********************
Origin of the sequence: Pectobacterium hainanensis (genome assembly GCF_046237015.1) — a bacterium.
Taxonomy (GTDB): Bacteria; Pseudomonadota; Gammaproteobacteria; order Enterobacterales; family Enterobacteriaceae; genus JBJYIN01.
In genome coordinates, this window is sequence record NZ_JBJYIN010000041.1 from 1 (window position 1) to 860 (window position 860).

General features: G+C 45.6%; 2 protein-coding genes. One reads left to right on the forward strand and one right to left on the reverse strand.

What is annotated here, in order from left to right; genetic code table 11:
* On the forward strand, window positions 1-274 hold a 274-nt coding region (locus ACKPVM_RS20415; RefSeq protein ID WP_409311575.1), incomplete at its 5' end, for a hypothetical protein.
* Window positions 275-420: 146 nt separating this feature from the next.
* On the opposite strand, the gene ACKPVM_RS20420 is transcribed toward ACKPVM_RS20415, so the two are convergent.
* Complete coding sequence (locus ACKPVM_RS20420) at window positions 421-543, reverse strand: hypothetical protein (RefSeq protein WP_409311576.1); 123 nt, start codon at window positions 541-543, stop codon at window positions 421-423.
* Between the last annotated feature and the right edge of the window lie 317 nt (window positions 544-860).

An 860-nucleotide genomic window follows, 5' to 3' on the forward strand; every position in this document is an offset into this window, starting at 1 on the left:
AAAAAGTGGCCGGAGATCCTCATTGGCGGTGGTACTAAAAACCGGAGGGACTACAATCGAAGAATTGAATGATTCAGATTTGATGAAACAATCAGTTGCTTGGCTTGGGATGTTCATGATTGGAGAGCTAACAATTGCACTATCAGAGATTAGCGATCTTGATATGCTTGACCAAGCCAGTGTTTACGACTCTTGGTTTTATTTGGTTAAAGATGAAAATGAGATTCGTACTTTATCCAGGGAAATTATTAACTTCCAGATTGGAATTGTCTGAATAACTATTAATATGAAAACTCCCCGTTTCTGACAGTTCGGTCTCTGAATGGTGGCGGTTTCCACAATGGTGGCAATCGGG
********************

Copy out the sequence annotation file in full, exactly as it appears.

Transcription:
Origin of the sequence: Pectobacterium hainanensis (genome assembly GCF_046237015.1) — a bacterium.
Taxonomy (GTDB): Bacteria; Pseudomonadota; Gammaproteobacteria; order Enterobacterales; family Enterobacteriaceae; genus JBJYIN01.
In genome coordinates, this window is sequence record NZ_JBJYIN010000041.1 from 1 (window position 1) to 860 (window position 860).

General features: G+C 45.6%; 2 protein-coding genes. One reads left to right on the forward strand and one right to left on the reverse strand.

What is annotated here, in order from left to right; genetic code table 11:
* On the forward strand, window positions 1-274 hold a 274-nt coding region (locus ACKPVM_RS20415; RefSeq protein ID WP_409311575.1), incomplete at its 5' end, for a hypothetical protein.
* Window positions 275-420: 146 nt separating this feature from the next.
* On the opposite strand, the gene ACKPVM_RS20420 is transcribed toward ACKPVM_RS20415, so the two are convergent.
* Complete coding sequence (locus ACKPVM_RS20420) at window positions 421-543, reverse strand: hypothetical protein (RefSeq protein WP_409311576.1); 123 nt, start codon at window positions 541-543, stop codon at window positions 421-423.
* Between the last annotated feature and the right edge of the window lie 317 nt (window positions 544-860).

An 860-nucleotide genomic window follows, 5' to 3' on the forward strand; every position in this document is an offset into this window, starting at 1 on the left:
AAAAAGTGGCCGGAGATCCTCATTGGCGGTGGTACTAAAAACCGGAGGGACTACAATCGAAGAATTGAATGATTCAGATTTGATGAAACAATCAGTTGCTTGGCTTGGGATGTTCATGATTGGAGAGCTAACAATTGCACTATCAGAGATTAGCGATCTTGATATGCTTGACCAAGCCAGTGTTTACGACTCTTGGTTTTATTTGGTTAAAGATGAAAATGAGATTCGTACTTTATCCAGGGAAATTATTAACTTCCAGATTGGAATTGTCTGAATAACTATTAATATGAAAACTCCCCGTTTCTGACAGTTCGGTCTCTGAATGGTGGCGGTTTCCACAATGGTGGCAATCGGG